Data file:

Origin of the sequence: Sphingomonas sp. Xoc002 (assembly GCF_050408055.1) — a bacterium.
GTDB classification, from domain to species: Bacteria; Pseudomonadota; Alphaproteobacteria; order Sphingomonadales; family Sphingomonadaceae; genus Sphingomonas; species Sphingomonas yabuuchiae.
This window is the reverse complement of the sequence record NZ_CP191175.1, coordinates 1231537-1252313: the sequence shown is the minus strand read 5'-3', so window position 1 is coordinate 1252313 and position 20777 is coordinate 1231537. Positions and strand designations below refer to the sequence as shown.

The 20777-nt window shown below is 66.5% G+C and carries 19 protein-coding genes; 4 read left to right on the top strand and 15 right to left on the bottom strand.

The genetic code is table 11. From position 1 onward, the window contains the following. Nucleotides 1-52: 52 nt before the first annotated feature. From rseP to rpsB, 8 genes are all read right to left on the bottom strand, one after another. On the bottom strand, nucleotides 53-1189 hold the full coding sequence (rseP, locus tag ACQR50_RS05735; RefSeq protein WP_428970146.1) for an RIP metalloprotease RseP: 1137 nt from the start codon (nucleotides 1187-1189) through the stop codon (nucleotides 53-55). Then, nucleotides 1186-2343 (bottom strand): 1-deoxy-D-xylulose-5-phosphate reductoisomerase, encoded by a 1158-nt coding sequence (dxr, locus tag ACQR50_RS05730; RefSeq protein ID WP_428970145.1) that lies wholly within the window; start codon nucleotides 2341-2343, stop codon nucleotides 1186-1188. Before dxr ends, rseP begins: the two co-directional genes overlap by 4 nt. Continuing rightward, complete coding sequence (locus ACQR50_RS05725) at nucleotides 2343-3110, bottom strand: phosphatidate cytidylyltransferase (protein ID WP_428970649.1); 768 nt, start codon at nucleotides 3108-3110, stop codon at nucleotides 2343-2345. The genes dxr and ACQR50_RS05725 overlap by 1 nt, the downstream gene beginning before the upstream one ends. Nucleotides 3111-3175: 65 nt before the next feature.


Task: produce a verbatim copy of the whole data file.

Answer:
Origin of the sequence: Sphingomonas sp. Xoc002 (assembly GCF_050408055.1) — a bacterium.
GTDB classification, from domain to species: Bacteria; Pseudomonadota; Alphaproteobacteria; order Sphingomonadales; family Sphingomonadaceae; genus Sphingomonas; species Sphingomonas yabuuchiae.
This window is the reverse complement of the sequence record NZ_CP191175.1, coordinates 1231537-1252313: the sequence shown is the minus strand read 5'-3', so window position 1 is coordinate 1252313 and position 20777 is coordinate 1231537. Positions and strand designations below refer to the sequence as shown.

The 20777-nt window shown below is 66.5% G+C and carries 19 protein-coding genes; 4 read left to right on the top strand and 15 right to left on the bottom strand.

The genetic code is table 11. From position 1 onward, the window contains the following. Nucleotides 1-52: 52 nt before the first annotated feature. From rseP to rpsB, 8 genes are all read right to left on the bottom strand, one after another. On the bottom strand, nucleotides 53-1189 hold the full coding sequence (rseP, locus tag ACQR50_RS05735; RefSeq protein WP_428970146.1) for an RIP metalloprotease RseP: 1137 nt from the start codon (nucleotides 1187-1189) through the stop codon (nucleotides 53-55). Then, nucleotides 1186-2343 (bottom strand): 1-deoxy-D-xylulose-5-phosphate reductoisomerase, encoded by a 1158-nt coding sequence (dxr, locus tag ACQR50_RS05730; RefSeq protein ID WP_428970145.1) that lies wholly within the window; start codon nucleotides 2341-2343, stop codon nucleotides 1186-1188. Before dxr ends, rseP begins: the two co-directional genes overlap by 4 nt. Continuing rightward, complete coding sequence (locus ACQR50_RS05725) at nucleotides 2343-3110, bottom strand: phosphatidate cytidylyltransferase (protein ID WP_428970649.1); 768 nt, start codon at nucleotides 3108-3110, stop codon at nucleotides 2343-2345. The genes dxr and ACQR50_RS05725 overlap by 1 nt, the downstream gene beginning before the upstream one ends. Nucleotides 3111-3175: 65 nt before the next feature.